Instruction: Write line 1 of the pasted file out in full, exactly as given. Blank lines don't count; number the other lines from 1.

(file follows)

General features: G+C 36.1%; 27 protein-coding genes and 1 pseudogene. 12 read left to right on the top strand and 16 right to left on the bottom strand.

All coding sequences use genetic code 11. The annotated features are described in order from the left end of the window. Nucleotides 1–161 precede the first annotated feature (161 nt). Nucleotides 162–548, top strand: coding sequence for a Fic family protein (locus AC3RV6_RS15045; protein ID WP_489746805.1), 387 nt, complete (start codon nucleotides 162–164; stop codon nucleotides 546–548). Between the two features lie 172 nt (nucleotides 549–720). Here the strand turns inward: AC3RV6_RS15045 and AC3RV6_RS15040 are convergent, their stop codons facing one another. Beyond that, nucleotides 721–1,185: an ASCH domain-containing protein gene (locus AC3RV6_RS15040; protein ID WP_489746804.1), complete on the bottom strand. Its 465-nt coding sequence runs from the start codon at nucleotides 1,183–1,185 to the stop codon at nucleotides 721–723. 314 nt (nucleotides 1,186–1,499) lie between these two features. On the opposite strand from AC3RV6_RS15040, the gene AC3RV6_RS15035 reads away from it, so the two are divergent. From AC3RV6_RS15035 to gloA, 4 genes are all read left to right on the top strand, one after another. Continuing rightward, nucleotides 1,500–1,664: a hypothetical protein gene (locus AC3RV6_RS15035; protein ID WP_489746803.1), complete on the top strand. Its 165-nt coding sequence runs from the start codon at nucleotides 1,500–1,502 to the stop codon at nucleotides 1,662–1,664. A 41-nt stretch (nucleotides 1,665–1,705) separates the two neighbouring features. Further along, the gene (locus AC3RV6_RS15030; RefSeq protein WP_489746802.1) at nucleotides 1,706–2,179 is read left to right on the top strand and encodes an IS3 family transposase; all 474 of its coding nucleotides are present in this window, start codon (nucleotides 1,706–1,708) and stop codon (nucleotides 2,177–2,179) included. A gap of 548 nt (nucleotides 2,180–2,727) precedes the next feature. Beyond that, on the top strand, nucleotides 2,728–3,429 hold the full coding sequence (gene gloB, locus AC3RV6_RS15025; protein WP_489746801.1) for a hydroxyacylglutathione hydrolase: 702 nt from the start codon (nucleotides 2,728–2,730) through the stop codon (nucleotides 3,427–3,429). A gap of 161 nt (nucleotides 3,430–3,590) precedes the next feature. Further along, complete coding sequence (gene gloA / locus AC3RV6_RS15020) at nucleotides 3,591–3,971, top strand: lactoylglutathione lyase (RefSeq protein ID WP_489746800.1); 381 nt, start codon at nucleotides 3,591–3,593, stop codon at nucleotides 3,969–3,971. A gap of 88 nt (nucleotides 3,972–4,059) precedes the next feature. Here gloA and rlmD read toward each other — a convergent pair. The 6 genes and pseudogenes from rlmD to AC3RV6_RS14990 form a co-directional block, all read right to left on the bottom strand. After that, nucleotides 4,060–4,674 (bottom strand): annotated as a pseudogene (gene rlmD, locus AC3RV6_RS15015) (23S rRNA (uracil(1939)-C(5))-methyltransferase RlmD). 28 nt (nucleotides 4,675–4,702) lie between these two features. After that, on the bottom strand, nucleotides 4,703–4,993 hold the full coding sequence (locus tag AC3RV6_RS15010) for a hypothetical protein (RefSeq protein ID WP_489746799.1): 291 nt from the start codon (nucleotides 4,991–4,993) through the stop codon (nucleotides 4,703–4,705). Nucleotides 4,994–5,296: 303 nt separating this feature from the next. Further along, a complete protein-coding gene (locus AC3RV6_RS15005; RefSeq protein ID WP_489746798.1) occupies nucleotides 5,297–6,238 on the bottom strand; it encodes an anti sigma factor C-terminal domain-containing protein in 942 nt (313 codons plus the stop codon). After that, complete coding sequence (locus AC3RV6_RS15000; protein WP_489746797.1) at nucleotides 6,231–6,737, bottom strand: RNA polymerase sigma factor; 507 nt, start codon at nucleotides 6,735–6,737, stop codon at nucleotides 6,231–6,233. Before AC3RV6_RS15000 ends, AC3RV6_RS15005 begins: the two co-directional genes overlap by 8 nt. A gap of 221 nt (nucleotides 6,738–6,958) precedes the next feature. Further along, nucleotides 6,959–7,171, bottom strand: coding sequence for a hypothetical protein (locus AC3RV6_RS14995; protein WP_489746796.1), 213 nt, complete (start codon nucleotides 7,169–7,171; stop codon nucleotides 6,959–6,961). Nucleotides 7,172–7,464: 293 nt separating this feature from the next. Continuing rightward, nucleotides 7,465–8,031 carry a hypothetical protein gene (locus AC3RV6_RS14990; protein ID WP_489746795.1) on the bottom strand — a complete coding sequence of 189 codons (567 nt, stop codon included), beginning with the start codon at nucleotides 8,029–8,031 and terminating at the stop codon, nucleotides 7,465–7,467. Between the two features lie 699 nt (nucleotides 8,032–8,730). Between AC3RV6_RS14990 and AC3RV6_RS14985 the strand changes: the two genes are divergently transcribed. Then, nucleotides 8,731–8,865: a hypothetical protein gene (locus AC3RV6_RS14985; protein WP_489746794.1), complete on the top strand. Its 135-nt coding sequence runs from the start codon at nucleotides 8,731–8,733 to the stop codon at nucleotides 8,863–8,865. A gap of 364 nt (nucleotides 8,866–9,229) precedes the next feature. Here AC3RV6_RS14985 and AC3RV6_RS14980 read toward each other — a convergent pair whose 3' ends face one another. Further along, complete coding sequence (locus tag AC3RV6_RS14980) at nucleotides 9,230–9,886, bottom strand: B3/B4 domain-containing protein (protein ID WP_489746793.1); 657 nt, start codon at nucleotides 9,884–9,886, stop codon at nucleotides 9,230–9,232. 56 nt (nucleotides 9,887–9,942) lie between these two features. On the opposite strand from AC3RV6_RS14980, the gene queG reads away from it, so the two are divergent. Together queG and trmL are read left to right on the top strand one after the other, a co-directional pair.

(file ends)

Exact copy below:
General features: G+C 36.1%; 27 protein-coding genes and 1 pseudogene. 12 read left to right on the top strand and 16 right to left on the bottom strand.